Forest Of Piano Season 1 Review


Season 1

Episode Guide

Chosen One
To Play Chopin’s Pieces
What Mozart has Left
The Best Piano
God Of Competition
Forest of Piano
A Letter Of Challenge
New Signs in Warsaw
The Chopin Competition
New Wind from Poland



Based on the manga Piano No Mori, Netflix anime Forest Of Piano is a well written series, dripping in gorgeous visuals with an exquisite eye for colour and graced with some of the best classical music ever composed. Although the series has a tendency to fall into melodramatic tones and bursts of slapstick humour are a little misplaced, Forest Of Piano does well to stick to its solid theme running throughout – finding beauty in music.

The story follows a young boy called Kai (Sôma Saitô) who transfers to a new elementary school and has a tough time with bullies and doing school work. Finding refuge in an old piano in the forest, Shuhei Amamiya’s father Ajino (You Taichi) happens upon his talent and decides to mentor Kai to help hone his skill. What follows is a journey into the world of music as Kai grapples with his own inner demons and carving out his own sound. Midway through the series the story jumps forward 5 years after a tragic incident involving the piano in the forest, picking up with Shuhei (You Taichi) as he tracks down Kai. From here the story then ends on a triumphant high and a beautiful solo piano piece to close out this 13 episode anime.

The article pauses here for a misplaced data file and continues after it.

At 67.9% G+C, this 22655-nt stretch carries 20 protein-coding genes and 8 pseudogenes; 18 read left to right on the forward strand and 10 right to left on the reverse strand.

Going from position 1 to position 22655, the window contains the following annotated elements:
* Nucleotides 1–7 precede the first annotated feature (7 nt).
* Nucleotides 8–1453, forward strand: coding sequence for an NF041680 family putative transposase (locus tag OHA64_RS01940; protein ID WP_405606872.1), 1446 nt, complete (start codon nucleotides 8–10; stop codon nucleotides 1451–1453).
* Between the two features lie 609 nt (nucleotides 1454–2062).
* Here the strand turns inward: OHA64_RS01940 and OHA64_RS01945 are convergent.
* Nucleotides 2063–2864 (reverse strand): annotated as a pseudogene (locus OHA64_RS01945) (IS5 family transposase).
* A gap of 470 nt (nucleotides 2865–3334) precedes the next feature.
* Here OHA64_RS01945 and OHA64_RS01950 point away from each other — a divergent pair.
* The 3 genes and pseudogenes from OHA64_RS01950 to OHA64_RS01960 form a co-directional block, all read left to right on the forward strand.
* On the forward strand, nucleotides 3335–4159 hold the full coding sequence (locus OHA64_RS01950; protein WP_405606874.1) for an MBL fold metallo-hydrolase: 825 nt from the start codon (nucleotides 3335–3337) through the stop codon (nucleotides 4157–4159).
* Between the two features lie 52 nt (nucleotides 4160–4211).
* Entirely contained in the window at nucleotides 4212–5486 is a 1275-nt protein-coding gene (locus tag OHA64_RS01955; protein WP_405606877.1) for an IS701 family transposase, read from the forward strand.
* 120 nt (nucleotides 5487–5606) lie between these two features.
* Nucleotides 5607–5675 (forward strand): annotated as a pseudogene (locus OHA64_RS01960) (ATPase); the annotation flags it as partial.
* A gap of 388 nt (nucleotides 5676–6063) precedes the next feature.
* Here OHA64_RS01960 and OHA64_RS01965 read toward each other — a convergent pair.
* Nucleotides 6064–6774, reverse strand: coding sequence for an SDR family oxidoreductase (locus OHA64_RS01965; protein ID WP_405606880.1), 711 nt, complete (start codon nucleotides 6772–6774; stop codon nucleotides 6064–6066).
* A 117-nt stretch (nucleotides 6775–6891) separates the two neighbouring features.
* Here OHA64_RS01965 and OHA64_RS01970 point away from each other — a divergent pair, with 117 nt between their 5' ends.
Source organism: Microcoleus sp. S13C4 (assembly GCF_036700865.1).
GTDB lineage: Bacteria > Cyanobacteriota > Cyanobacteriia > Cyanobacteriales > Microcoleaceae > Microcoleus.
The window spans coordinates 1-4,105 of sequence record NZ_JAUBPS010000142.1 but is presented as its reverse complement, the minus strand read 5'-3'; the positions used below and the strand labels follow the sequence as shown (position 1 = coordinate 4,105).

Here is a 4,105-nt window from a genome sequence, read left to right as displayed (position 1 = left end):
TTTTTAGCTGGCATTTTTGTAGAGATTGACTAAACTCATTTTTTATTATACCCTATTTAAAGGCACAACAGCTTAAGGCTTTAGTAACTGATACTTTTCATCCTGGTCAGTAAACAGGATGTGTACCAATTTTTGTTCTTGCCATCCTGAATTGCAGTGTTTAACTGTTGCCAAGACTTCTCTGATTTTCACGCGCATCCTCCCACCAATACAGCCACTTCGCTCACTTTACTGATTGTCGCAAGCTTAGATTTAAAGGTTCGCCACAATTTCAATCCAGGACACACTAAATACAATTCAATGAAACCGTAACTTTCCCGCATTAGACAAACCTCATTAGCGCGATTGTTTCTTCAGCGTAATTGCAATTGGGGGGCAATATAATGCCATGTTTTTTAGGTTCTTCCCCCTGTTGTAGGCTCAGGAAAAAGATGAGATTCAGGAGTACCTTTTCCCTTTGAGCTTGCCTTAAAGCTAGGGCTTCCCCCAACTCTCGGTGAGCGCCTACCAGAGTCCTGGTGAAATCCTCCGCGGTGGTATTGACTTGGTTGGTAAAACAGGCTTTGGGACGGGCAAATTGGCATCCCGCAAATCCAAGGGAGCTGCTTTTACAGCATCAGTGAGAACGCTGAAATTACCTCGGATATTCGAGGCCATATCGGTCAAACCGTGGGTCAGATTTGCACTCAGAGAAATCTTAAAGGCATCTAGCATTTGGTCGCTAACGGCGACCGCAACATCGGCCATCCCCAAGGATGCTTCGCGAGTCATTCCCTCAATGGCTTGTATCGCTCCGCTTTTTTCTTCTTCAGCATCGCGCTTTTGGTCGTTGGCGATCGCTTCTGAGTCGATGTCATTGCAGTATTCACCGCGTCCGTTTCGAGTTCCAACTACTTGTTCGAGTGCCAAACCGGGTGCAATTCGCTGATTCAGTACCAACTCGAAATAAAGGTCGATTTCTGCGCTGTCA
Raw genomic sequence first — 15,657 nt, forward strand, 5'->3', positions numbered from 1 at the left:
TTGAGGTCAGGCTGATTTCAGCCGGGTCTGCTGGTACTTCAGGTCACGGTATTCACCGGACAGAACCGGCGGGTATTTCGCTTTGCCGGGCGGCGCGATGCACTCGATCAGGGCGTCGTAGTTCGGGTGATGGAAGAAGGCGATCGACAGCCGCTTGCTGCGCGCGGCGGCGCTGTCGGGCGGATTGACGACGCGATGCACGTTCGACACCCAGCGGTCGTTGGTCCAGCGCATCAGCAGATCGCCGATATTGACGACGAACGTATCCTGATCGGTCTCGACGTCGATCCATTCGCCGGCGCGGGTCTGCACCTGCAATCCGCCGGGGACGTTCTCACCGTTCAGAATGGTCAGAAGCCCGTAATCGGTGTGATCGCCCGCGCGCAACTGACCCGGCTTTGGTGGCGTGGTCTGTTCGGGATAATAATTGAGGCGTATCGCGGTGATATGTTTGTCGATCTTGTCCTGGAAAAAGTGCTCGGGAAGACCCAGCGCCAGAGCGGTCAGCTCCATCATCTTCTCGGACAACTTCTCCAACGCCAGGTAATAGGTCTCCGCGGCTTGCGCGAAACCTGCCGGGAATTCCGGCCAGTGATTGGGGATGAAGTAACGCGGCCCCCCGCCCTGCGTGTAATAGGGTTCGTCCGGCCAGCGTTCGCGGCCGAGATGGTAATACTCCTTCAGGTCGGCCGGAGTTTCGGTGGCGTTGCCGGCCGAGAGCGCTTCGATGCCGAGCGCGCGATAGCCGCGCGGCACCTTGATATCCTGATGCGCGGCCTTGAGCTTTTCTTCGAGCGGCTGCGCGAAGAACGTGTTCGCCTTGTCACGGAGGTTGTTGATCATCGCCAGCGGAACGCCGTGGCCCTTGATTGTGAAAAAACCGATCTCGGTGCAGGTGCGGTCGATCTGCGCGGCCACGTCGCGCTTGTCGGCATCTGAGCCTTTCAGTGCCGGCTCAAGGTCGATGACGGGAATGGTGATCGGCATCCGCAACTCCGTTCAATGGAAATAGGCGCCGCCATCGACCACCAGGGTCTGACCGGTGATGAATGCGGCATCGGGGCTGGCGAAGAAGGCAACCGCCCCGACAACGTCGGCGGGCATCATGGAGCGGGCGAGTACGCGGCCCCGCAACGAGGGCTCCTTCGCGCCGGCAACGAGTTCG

Thematically, Forest Of Piano does well, playing on a lot of the same concepts and ideas fellow Netflix anime Violet Evergarden had in abundance when it dropped earlier this year. Unlike Violet Evergarden, Forest Of Piano’s tone falls a little too far into melodramatic waters, undermining some of the drama that plays throughout the series. There are pockets of comedy nestled within the 13 episodes and some of the acting is a little over-the-top but Forest Of Piano does well not to lose sight of its overarching story and tone.

It’s worth noting that those not keen on classical music, and in particular the piano, will certainly be left wanting here. From reading sheet music to the basics of playing the piano, Forest Of Piano is an anime that revels in its music and compositions. Unlike other animes that feature big action pieces and tension, Forest Of Piano uses its music to tell a story, transporting its audiences to a fantastical world of audible joy. As a nice touch, text fades in during big compositions to show the name of the music piece and whether it be Mozart, Chopin or Beethoven, there’s a whole range of classical pieces showcased.

Whether you’ll take to Forest Of Piano will be entirely dependent on your level of appreciation for classical music and whether you take to the characters. Echoes of Violet Evergarden ring through the 13 episodes here but the melodrama is a little overwhelming at times, undermining the otherwise well-told story. Kai’s masterful piano playing early on doesn’t necessarily stick to the conventional rags-to-riches story though and at times his character is a little difficult to take to but the plot is well told and ends on a triumphant high, reminding us all the real beauty of music.

  • Verdict - 7.5/10